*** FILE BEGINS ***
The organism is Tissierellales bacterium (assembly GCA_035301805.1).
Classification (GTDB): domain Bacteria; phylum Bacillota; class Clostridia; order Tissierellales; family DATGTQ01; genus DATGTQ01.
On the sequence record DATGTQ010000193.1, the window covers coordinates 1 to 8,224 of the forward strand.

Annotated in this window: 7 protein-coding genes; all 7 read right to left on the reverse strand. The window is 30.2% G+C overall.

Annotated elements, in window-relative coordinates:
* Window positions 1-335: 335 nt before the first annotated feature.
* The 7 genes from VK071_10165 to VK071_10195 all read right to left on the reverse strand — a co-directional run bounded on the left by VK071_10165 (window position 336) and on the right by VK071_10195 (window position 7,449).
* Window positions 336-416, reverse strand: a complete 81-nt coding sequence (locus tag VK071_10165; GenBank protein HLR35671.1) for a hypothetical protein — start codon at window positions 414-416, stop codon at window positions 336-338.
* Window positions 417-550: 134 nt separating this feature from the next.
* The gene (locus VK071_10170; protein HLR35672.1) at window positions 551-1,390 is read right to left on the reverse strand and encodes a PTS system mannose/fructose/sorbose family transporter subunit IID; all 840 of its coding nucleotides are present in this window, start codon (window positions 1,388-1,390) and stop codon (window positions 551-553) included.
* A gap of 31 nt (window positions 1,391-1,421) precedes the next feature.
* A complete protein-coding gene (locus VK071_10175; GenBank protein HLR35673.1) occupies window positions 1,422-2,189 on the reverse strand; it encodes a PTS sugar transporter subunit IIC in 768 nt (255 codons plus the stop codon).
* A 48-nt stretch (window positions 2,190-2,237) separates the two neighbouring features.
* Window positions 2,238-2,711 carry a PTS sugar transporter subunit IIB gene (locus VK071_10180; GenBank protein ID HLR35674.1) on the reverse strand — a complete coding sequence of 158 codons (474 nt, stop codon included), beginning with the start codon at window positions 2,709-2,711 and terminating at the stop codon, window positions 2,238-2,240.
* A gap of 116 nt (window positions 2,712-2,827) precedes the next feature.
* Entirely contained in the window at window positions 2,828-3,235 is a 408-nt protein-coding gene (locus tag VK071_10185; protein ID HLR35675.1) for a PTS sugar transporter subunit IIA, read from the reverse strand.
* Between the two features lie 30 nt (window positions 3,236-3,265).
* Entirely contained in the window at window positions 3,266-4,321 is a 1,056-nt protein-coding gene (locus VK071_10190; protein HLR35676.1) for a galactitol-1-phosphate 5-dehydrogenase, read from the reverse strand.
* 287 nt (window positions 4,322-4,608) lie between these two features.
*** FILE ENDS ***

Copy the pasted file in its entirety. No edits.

The organism is Tissierellales bacterium (assembly GCA_035301805.1).
Classification (GTDB): domain Bacteria; phylum Bacillota; class Clostridia; order Tissierellales; family DATGTQ01; genus DATGTQ01.
On the sequence record DATGTQ010000193.1, the window covers coordinates 1 to 8,224 of the forward strand.

Annotated in this window: 7 protein-coding genes; all 7 read right to left on the reverse strand. The window is 30.2% G+C overall.

Annotated elements, in window-relative coordinates:
* Window positions 1-335: 335 nt before the first annotated feature.
* The 7 genes from VK071_10165 to VK071_10195 all read right to left on the reverse strand — a co-directional run bounded on the left by VK071_10165 (window position 336) and on the right by VK071_10195 (window position 7,449).
* Window positions 336-416, reverse strand: a complete 81-nt coding sequence (locus tag VK071_10165; GenBank protein HLR35671.1) for a hypothetical protein — start codon at window positions 414-416, stop codon at window positions 336-338.
* Window positions 417-550: 134 nt separating this feature from the next.
* The gene (locus VK071_10170; protein HLR35672.1) at window positions 551-1,390 is read right to left on the reverse strand and encodes a PTS system mannose/fructose/sorbose family transporter subunit IID; all 840 of its coding nucleotides are present in this window, start codon (window positions 1,388-1,390) and stop codon (window positions 551-553) included.
* A gap of 31 nt (window positions 1,391-1,421) precedes the next feature.
* A complete protein-coding gene (locus VK071_10175; GenBank protein HLR35673.1) occupies window positions 1,422-2,189 on the reverse strand; it encodes a PTS sugar transporter subunit IIC in 768 nt (255 codons plus the stop codon).
* A 48-nt stretch (window positions 2,190-2,237) separates the two neighbouring features.
* Window positions 2,238-2,711 carry a PTS sugar transporter subunit IIB gene (locus VK071_10180; GenBank protein ID HLR35674.1) on the reverse strand — a complete coding sequence of 158 codons (474 nt, stop codon included), beginning with the start codon at window positions 2,709-2,711 and terminating at the stop codon, window positions 2,238-2,240.
* A gap of 116 nt (window positions 2,712-2,827) precedes the next feature.
* Entirely contained in the window at window positions 2,828-3,235 is a 408-nt protein-coding gene (locus tag VK071_10185; protein ID HLR35675.1) for a PTS sugar transporter subunit IIA, read from the reverse strand.
* Between the two features lie 30 nt (window positions 3,236-3,265).
* Entirely contained in the window at window positions 3,266-4,321 is a 1,056-nt protein-coding gene (locus VK071_10190; protein HLR35676.1) for a galactitol-1-phosphate 5-dehydrogenase, read from the reverse strand.
* 287 nt (window positions 4,322-4,608) lie between these two features.